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The next day, Harry took me into the forest. The trees loomed high over us, and the thick canopy of leaves drowned the woods in twilight. Dirt trails wove through the area like veins on a giant, earthen body. But they were not smooth, clean-cut trails. They were rough, bumpy paths carved out of the forest from frequent use.

“Where are we going?” I asked Harry.

“I need to meet my friends,” he said. Then as an afterthought, he said, “Mom wants me to show you the lake first.”

Harry took me along one of the many paths. I could tell he hadn’t taken this path in a while. Grass had started to creep up across the path’s edges, and the only footprints were those of the small woodland creatures. Sunlight streamed down on us in brilliant gold rays as the tree cover broke. Schroon Lake expanded before us, its surface as sleek and shiny as a mirror’s edge. I immediately took off my shirt and jumped into the cool, calm water. Harry stood on the sandy shore.

“Wait here,” he said. “I’ll be back.” Before I could ask where he was going or when he’d be back, Harry had disappeared into the forest. Since I didn’t know the way back home, I had to wait.

I swam until my limbs shivered from the cold water. Then I lay out in the hot sun until sweat dripped down my forehead. Then I waded out into the lake and stared at the line of trees bordering the water. Half an hour had passed, and still Harry hadn’t returned. Sighing, I hit the water and cursed my parents for sending me to my weirdo family in the first place.

From miles off, a low rumble broke through the trees. The tall oaks bent and shuddered and shed their leaves. Birds crowed and shot into the sky in great flocks. As the sound rolled across the lake, it resonated in my bones, and suddenly I became gripped by fear.

“Harry,” I called. “Harry.” But he did not answer. I fled the lake and redressed. For another half an hour, I paced back and forth, waiting either for Harry or for whatever made that massive roar. Although I could not say how I knew, I was certain something ancient had made that noise, something beyond the history or understanding of man.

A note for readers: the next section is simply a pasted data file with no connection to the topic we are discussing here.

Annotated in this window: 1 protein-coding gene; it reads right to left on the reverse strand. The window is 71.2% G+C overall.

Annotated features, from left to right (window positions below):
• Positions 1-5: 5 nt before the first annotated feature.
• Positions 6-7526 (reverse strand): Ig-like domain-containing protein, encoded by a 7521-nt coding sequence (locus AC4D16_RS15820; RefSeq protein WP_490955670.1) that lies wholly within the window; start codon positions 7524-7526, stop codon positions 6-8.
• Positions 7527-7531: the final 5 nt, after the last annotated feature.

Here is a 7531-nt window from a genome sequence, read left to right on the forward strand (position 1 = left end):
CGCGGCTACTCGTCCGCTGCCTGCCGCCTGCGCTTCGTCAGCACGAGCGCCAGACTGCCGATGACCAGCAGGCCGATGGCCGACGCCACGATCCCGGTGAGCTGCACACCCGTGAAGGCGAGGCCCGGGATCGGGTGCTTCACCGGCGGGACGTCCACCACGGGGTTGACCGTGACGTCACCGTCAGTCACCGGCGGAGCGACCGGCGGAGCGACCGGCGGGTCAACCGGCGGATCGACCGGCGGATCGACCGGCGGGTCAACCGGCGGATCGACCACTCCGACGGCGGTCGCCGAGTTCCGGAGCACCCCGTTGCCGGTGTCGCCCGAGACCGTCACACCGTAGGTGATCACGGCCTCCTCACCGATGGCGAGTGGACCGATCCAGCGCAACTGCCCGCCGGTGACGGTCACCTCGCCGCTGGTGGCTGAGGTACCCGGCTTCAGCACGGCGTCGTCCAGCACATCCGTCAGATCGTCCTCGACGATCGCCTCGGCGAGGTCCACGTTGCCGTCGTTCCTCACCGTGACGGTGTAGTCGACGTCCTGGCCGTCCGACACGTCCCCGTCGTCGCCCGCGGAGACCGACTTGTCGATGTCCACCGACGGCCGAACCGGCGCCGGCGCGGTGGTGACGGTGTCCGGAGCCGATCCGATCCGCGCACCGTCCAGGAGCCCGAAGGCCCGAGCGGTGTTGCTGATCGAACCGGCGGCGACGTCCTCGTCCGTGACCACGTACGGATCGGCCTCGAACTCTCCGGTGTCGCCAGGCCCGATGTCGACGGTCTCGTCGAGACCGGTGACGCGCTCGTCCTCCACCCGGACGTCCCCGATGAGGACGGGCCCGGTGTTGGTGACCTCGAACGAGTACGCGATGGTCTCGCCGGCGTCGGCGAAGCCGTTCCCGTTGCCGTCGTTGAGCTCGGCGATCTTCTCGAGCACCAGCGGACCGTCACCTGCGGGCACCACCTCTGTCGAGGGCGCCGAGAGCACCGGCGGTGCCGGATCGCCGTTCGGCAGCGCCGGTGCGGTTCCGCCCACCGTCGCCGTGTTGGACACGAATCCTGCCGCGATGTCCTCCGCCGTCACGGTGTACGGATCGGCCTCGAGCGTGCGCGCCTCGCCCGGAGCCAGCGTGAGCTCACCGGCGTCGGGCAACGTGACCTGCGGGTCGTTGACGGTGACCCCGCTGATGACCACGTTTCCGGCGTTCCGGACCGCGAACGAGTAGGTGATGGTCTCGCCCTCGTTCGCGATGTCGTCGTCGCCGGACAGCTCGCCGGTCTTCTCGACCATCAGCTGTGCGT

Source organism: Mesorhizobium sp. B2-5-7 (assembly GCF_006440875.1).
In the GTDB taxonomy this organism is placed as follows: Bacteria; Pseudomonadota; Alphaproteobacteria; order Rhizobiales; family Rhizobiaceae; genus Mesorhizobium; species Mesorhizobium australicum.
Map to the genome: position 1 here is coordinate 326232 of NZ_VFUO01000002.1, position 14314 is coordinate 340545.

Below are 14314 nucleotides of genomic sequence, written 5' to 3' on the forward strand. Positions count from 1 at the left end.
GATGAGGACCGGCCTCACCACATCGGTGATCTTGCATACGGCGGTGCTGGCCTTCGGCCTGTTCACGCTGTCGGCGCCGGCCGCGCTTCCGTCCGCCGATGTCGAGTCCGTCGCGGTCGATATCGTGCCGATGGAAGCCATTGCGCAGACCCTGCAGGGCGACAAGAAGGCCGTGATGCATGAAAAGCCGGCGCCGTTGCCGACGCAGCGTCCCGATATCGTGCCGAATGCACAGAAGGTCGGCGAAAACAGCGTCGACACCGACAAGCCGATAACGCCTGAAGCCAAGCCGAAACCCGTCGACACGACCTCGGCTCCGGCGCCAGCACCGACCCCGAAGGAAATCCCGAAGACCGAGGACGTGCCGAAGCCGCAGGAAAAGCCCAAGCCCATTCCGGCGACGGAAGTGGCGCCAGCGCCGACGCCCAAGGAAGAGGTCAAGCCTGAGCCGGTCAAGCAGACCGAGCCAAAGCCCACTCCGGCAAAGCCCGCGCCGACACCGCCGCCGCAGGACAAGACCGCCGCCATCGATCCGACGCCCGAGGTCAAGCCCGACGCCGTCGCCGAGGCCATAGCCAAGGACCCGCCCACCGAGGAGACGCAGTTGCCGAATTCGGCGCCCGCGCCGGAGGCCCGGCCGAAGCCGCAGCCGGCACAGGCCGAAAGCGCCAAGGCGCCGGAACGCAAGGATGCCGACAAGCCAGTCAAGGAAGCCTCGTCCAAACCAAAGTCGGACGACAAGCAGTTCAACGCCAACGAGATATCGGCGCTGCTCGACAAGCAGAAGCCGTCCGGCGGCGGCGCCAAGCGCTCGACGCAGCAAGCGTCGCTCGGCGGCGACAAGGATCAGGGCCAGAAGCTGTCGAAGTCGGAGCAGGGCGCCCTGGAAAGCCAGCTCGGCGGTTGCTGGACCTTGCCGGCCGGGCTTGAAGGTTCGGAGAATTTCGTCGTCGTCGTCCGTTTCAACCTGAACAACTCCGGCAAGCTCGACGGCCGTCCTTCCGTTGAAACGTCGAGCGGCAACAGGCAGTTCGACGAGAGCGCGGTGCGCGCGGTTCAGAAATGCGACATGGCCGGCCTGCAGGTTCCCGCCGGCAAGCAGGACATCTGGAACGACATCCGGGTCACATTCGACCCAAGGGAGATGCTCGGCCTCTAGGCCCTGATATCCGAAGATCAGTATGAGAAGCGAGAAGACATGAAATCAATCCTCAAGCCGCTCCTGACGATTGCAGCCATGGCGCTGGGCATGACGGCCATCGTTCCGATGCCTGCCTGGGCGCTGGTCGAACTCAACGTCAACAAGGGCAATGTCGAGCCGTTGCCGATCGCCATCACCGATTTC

When Harry returned, sweat soaked the collar of his shirt and a splatter of blood stained his right sleeve. As always, his demeanor was calm. “Let’s go,” he said. “It’s time for dinner.”

“Harry, did you hear that?” I said.

“I did,” he said.

“What was it? What happened? Where did you go?”

“I was with my friends,” he said. We returned home along one of the many paths.

“But what was that noise?” He wouldn’t answer. I asked him many more questions, but he wouldn’t answer any of them.

When we reached the door to his house, Harry stopped. “Don’t say anything to my parents,” he said. It seemed outrageous to ignore what I’d heard, but Harry’s parents wouldn’t believe me if I told them. Worse, perhaps they already knew and didn’t want to talk about it.


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That evening, we ate dinner, watched more TV, and finished off auntie’s pie. Harry spent the night scribbling in his sketchbook. As always, he guarded the contents of the book closely, even when he slept. And again Harry interrupted my sleep with his nonsensical muttering. “Ston upno khai sto khupnema, emai o Makhar so.” It was connected to the noise I had heard. I knew it. Regardless, I couldn’t make sense of any it and soon fell asleep from exhaustion.

The next day followed the same pattern as the day before. Harry guided me through the forest. Then he left me behind at the lake. Half an hour later, a loud bellow shot through the woods. Half an hour after that, Harry returned to guide me home just in time for dinner. It was an unspoken schedule we followed religiously.

However, on the fourth night, Harry left his sketchbook on top of his bed. I was a guest in his home, so I knew I should’ve allowed him his privacy. But naturally, I couldn’t contain my curiosity. As soon as I heard the shower turn on, I opened the sketchbook.

The first few pages depicted animals picked apart and tortured: limbs impaled, skin flayed, muscles bare, bones cracked. The body parts were rendered with vivid details someone could only imagine if they had seen it themselves.